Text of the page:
If you ever wondered if you are judgmental, think about your last week. Ask yourselves if you have drawn judgment about someone you know? How about someone you don’t know? When you do this, you might be right or you might be wrong, but you have created a psychological point of tethering. You anchor your beliefs on something and then things are pulled in multiple different directions. Because you have anchored your beliefs and you have integrity, friction will undoubtedly arise, resulting in heartache when you are incorrect. Unless you are God Himself, you will be incorrect.

Beliefs are important, but so too is tolerance of other’s beliefs. Integrity should not be confused with moral superiority. The latter requires judgment. The former is just expression. When we conduct our days and lives consistent with our values, we are living a life of integrity and purpose. When we are in constant pursuit of moral superiority and comparing ourselves to others, we are destined for a life of insecurity, judgement, anger, guilt, and frustration.

People that have higher levels of the above are more prone to numerous diseases, like depression, anxiety, high blood pressure, fatigue, exhaustion, heart disease, and stroke. Not to mention, the implications for addiction, including alcohol, tobacco, and food.

Instead of judging the actions of others, try to love others, regardless of their beliefs. The greatest leaders in history loved all people, not just those that believed what they believed. Dr. Martin Luther King, Jr. said, “When you are right you cannot be too radical, when you are wrong, you cannot be too conservative.” He also said, “We must in strength and humility meet hate with love. Be the peace you wish to see in the world!”

Dr. King’s wisdom is that we must hold our heads high with our beliefs, but not become radicalized. We must love over hate to bring peace to the world. Some days I wonder if peace is really at the center of most people’s hearts. The hate is palpable on social media, in our news networks, in our communities, PTA meetings, churches and places of work.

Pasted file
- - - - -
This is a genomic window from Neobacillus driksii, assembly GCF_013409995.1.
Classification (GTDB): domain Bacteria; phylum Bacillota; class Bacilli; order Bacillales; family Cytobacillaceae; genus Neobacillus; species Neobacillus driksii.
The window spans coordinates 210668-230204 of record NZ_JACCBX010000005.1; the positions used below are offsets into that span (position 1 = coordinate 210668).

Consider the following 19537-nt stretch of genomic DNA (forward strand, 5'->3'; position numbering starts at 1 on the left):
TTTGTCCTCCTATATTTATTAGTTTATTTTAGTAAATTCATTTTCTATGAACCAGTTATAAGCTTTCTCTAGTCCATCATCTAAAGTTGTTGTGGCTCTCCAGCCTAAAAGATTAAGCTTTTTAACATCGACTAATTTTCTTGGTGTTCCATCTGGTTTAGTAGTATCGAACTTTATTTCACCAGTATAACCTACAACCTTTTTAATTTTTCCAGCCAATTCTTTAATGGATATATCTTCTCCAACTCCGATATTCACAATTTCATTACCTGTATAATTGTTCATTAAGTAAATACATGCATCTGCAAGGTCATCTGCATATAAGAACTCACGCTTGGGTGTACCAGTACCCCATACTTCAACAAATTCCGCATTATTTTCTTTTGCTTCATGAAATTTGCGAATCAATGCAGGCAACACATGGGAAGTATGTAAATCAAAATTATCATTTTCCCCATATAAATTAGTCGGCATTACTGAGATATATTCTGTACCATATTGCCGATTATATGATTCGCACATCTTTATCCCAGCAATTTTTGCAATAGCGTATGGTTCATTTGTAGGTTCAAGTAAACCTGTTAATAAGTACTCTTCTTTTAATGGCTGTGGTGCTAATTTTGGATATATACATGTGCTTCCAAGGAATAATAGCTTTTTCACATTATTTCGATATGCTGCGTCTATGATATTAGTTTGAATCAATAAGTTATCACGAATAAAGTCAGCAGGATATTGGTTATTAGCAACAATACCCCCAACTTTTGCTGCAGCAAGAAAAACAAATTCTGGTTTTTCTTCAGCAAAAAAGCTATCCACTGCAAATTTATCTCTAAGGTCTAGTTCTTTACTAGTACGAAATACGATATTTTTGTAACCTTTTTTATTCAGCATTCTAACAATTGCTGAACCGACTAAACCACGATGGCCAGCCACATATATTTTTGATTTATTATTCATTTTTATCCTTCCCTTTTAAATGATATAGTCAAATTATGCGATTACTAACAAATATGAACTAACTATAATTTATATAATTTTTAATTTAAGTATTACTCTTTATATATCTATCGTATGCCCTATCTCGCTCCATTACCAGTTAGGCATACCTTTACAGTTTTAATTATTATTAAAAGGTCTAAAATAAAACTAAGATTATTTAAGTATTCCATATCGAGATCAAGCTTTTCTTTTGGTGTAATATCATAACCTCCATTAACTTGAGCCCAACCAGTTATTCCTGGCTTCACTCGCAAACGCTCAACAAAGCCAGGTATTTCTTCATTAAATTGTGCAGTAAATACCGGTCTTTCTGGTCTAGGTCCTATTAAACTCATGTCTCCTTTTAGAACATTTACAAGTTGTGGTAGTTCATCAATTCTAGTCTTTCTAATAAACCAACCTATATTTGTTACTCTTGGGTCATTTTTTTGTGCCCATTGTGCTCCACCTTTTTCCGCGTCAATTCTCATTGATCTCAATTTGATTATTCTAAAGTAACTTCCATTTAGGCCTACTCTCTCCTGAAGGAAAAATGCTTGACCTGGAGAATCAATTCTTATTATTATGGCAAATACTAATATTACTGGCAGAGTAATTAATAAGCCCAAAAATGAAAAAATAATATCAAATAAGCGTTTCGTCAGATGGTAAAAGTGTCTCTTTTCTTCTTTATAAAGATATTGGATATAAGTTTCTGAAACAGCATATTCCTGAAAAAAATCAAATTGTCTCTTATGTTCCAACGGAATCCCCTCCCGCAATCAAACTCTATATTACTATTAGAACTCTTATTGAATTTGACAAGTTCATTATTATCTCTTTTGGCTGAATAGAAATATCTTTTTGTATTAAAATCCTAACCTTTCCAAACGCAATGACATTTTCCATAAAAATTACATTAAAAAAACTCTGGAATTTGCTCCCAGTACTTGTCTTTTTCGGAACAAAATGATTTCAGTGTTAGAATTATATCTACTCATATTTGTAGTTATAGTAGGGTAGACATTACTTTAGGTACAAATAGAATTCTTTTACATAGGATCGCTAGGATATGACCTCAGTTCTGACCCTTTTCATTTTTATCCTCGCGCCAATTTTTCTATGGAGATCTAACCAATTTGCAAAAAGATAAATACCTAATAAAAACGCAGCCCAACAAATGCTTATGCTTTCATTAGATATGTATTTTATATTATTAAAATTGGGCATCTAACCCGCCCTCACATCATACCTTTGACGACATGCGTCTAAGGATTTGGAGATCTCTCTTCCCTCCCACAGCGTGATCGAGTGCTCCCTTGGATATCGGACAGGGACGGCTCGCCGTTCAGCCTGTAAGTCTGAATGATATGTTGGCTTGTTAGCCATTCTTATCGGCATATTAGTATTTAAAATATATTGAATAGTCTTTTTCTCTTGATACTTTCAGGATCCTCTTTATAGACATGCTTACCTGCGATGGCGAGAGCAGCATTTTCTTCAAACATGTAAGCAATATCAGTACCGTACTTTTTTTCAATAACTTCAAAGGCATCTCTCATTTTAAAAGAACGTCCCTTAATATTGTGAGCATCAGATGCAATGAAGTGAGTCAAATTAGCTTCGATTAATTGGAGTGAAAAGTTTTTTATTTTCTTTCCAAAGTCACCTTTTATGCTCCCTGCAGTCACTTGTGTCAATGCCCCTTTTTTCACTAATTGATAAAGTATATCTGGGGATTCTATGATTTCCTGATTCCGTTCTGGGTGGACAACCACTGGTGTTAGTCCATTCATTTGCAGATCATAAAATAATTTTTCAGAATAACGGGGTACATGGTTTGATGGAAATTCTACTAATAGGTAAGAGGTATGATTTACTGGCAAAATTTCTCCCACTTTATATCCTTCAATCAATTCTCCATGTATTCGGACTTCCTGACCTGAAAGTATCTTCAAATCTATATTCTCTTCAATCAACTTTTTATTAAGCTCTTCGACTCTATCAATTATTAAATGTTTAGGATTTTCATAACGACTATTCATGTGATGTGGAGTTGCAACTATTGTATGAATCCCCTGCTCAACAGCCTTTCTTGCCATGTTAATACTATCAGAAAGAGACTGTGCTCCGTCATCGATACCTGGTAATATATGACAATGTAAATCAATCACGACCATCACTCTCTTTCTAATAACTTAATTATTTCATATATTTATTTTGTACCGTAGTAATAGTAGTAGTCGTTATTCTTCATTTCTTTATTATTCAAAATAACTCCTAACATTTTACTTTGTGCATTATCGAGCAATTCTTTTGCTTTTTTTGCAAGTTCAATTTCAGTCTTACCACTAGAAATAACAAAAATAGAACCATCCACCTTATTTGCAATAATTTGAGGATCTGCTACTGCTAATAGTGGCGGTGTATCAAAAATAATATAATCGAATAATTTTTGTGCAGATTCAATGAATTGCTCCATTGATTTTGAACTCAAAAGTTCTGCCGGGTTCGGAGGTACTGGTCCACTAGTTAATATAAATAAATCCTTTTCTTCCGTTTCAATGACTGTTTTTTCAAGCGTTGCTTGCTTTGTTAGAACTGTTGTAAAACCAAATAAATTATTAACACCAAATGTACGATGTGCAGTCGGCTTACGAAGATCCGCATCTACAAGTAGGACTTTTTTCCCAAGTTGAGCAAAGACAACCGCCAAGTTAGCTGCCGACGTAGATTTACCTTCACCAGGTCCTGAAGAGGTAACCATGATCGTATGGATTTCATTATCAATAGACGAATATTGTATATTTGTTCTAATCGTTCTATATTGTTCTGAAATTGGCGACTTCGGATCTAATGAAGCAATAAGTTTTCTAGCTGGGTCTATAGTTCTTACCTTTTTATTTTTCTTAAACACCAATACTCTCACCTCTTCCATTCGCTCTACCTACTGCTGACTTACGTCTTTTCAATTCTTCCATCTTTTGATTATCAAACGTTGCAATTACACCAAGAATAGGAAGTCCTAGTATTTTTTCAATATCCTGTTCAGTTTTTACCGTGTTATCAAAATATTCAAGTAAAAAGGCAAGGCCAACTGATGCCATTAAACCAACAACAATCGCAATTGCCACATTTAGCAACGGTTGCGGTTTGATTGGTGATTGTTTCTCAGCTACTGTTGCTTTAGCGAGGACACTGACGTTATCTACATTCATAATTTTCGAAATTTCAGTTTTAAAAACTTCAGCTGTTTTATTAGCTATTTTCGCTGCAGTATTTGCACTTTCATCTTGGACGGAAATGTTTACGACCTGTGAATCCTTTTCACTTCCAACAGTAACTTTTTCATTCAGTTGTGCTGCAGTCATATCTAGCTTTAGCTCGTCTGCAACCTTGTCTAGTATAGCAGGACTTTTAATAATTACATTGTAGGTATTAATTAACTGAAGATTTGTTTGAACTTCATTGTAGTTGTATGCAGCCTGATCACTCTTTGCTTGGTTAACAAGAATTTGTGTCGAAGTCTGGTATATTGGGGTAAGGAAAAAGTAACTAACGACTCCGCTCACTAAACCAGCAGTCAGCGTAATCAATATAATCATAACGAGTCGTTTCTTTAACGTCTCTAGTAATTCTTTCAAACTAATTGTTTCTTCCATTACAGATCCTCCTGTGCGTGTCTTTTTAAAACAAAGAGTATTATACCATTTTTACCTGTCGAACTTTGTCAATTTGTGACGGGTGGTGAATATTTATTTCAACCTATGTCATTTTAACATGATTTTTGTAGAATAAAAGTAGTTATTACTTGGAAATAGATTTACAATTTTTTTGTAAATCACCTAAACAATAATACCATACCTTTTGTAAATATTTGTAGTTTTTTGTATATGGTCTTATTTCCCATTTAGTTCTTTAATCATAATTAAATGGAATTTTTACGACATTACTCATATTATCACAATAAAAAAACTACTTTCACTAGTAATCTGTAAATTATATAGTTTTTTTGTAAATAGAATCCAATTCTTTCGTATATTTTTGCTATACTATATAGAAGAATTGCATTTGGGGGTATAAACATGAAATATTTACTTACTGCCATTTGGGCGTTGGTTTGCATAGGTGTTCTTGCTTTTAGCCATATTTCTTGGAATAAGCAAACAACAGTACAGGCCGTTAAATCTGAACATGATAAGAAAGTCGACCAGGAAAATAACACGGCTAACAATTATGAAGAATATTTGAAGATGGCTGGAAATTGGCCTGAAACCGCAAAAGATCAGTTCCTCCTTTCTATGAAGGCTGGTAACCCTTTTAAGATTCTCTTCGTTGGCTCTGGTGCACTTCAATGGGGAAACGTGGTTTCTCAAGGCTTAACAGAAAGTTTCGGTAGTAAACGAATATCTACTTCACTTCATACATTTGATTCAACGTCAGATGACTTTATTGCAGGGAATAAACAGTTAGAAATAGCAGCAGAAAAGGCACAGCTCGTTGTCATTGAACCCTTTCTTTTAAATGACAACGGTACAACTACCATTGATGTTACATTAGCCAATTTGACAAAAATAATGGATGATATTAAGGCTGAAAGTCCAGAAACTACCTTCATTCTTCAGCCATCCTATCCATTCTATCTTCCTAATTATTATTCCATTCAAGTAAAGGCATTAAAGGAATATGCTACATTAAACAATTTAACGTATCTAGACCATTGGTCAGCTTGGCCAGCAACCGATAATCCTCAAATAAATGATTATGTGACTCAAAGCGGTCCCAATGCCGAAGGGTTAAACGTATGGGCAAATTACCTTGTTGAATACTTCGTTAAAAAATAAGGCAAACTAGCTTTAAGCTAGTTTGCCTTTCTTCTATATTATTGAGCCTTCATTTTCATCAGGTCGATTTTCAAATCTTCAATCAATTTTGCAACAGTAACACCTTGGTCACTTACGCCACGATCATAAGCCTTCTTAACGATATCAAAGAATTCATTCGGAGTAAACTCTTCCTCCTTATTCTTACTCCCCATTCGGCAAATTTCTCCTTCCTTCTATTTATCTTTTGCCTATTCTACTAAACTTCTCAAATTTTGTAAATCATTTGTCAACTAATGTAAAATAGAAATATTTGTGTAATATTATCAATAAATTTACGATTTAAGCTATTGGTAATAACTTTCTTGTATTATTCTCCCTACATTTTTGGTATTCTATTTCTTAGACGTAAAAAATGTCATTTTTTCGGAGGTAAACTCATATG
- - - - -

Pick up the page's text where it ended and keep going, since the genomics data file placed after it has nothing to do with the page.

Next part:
As science has create more and more answers to life’s greatest questions, I think that many have misunderstood their moral high ground to be facts like gravity. The humility to say that the best of us knows nothing compared to our Creator and that the worst of us knows great things, relative to those that have never suffered, is the rainbow which we can arc over all people, regardless of sexual orientation, race, creed, religion or political party.

When we live and breathe tolerance, we can find peace and love in our lives daily. This leads to the release of wellness hormones, reduction in blood pressure, high cholesterol, cortisol release, emotional dissonance. It improves our relationships, fosters healthy habits, and demonstrates love the Earth we live on. We share this Earth with everyone and generations past, present and those to come. We must love, not exploit it.

[1] “The power of the placebo effect.” Harvard Men’s Health Watch. Harvard Medical School. Published May 2017. Accessed July 12th, 2019.


  1. Wendy Heath on July 13, 2019 at 10:14 am

    I love this. We must love over hate to bring peace to this world. <3 Well spoken!

    • Jeremy Stueven, MD on July 15, 2019 at 1:41 pm

      Thank you for your response Wendy. I couldn’t agree more!